Advertisement

Shania Twain celebrates 25th anniversary of breakthrough record

The Associated Press
Created: October 01, 2020 12:05 PM

The record that turned Shania Twain from a struggling singer-songwriter from Canada into a global superstar also changed country music for years to come.  

Advertisement

Twain is celebrating the 25th anniversary of the release of LP "The Woman in Me" with a deluxe reissue due for release on Friday that includes remastered versions of the album's original 12 songs, remixes, live versions from her Las Vegas show and early recordings of the songs.

Her life changed after "The Woman in Me," her Grammy-winning second album released in February 1995, which was the best-selling release by a woman in country music at the time.  

"I was a poor kid and then a struggling artist all of those years until this finally happened," said Twain in an interview with The Associated Press from her home in Switzerland, near Lake Geneva. "It was life changing for me and career changing as well."

Twain worked with rock producer-songwriter Robert "Mutt" Lange, who she married in 1993. Lange was mostly known for crafting hit albums and songs for AC/DC and Def Leppard, but he was the first to recognize that Twain had a distinctive voice as a songwriter that others had overlooked.

Songs like "Any Man of Mine," which became her first country No. 1, showed off her sassy, flirty and confident side. The record centered around Twain's point of view on songs like "(If You're Not in It for Love) I'm Outta Here!," "The Woman in Me (Needs the Man in You)" and "Whose Bed Have Your Boots Been Under?"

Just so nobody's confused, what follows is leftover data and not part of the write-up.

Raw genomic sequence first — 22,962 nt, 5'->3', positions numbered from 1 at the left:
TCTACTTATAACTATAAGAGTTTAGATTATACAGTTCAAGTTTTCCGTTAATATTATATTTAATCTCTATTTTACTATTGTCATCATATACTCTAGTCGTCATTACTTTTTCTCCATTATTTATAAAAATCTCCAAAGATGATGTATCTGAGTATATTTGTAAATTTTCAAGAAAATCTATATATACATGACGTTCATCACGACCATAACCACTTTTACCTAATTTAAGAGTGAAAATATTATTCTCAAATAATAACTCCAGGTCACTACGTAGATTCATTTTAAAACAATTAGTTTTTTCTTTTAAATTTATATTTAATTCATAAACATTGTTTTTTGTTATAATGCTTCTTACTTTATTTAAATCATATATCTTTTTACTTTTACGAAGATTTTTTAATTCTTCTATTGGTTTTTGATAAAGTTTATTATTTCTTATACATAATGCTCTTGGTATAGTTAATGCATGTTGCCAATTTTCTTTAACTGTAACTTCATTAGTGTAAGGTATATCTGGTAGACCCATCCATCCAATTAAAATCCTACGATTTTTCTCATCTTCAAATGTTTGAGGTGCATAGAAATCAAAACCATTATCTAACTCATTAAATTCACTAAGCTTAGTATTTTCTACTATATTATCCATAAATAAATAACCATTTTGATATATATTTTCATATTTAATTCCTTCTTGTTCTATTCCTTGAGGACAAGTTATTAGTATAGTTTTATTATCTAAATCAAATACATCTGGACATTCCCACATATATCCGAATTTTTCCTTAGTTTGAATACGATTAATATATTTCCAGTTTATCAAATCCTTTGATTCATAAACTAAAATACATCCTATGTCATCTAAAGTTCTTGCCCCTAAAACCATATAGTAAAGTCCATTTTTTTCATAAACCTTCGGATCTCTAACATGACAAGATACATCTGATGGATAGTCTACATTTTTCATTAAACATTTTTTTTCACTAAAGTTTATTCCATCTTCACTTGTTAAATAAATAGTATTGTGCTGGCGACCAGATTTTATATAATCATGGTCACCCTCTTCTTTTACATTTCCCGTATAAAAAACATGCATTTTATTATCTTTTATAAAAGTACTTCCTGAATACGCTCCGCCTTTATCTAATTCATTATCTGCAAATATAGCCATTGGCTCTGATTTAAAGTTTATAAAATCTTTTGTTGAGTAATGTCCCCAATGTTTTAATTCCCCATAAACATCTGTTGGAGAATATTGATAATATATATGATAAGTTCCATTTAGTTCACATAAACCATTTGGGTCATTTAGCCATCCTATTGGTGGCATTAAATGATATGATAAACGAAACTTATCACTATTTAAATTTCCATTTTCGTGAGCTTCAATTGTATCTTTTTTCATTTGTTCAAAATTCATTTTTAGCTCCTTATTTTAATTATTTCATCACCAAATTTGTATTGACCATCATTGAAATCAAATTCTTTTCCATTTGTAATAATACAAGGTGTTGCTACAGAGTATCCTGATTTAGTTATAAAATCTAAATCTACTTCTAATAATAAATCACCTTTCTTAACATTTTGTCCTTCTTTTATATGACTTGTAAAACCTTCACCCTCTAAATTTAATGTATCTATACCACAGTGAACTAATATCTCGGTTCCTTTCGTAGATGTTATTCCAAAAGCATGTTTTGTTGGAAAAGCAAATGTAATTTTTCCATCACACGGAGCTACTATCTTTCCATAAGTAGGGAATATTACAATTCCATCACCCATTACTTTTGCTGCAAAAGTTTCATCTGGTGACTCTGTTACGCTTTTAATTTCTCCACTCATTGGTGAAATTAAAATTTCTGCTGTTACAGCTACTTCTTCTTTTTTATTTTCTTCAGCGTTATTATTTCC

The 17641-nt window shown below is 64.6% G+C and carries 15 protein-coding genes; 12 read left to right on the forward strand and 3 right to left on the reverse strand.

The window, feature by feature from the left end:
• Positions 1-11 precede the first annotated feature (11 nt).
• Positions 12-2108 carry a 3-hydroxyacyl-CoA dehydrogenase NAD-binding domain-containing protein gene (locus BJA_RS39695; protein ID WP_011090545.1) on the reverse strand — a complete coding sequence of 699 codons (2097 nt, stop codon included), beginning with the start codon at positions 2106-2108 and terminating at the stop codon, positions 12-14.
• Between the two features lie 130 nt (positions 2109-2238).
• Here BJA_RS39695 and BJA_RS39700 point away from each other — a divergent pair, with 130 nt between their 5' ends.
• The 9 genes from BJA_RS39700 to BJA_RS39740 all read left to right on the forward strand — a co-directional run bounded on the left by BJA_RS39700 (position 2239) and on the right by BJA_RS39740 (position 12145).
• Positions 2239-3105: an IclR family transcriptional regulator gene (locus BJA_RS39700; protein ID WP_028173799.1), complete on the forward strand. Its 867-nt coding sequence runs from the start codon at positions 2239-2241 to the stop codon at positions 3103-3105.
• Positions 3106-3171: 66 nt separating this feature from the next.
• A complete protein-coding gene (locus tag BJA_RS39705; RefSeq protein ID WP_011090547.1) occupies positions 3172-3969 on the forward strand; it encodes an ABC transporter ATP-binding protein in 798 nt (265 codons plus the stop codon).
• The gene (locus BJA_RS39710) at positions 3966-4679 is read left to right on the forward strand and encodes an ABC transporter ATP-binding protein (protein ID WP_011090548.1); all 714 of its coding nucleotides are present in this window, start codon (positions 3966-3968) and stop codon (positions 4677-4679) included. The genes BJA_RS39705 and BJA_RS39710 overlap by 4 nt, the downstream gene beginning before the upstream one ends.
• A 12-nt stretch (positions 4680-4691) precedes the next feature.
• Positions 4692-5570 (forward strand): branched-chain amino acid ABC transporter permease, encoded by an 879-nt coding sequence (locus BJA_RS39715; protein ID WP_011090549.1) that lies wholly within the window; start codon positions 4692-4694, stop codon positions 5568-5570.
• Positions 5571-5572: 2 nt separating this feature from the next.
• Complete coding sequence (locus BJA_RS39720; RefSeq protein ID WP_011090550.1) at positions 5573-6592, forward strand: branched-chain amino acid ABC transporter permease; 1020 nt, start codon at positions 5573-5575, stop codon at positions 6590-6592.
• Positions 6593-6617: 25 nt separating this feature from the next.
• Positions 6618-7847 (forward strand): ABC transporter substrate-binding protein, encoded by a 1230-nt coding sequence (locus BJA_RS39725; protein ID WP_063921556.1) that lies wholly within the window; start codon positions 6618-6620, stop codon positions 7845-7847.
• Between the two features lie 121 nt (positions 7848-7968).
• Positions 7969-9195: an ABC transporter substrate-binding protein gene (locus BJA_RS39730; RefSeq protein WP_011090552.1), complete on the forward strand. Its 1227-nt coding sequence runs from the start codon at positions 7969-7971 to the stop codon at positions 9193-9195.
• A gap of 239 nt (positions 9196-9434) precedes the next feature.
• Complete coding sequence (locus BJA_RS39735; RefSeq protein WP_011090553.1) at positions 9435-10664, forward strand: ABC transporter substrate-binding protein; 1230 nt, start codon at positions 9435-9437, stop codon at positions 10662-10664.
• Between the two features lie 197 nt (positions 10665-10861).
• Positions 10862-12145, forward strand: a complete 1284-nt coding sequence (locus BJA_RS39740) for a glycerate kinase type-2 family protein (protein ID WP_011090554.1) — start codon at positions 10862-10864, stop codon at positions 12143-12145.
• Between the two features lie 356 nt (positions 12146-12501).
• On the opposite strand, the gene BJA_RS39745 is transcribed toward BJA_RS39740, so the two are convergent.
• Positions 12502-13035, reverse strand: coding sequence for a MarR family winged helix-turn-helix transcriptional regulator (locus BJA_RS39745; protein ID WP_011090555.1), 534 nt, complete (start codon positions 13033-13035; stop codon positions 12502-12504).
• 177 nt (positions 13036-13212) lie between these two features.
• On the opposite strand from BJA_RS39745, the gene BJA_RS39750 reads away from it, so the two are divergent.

"The Woman in Me," also introduced Twain as a visually creative artist who knew how to use music videos to broaden her reach. Her early promos saw Twain out on the range riding horses, or baring her midriff while dancing (sometimes without a bra) or wrapped in white in front of Egyptian pyramids.

Twain said that her label warned her against being too sexual in the videos, telling her that female fans would think she was flaunting her beauty and male fans would think she was "too forward thinking for a woman and too demanding,'" said Twain.  

The album earned the singer the first of five Grammy Awards as well as Academy of Country Music nods for album of the year and female vocalist of the year.

Despite taking a long break from recording between 2002's "Up!" and 2017's "Now," Twain is still the world's best-selling female country artist, according to the Recording Industry of America. Even now, 25 years later, Twain still refuses to be fenced in by genre lines.

"My intention was to always be a part of the larger world," said Twain, who has been working this year on writing new music for her next album, as well as curating her own Apple Music radio station.

"That's what I expected from myself as an artist: to be an international artist. Not to be limited to one specific genre."

Credits

The Associated Press

Copyright 2020 The Associated Press. All rights reserved.

Advertisement
Advertisement

Mesabi Preschool kids wear costumes to collect items for food shelf

Reminders about early voting and absentee ballot deadlines

Duluth schools to continue learning models through December

U.S. Steel looking at potential restart of Keetac

Minnesota COVID-19 Update Friday

Wisconsin COVID-19 Update Friday

Advertisement
Advertisement
Advertisement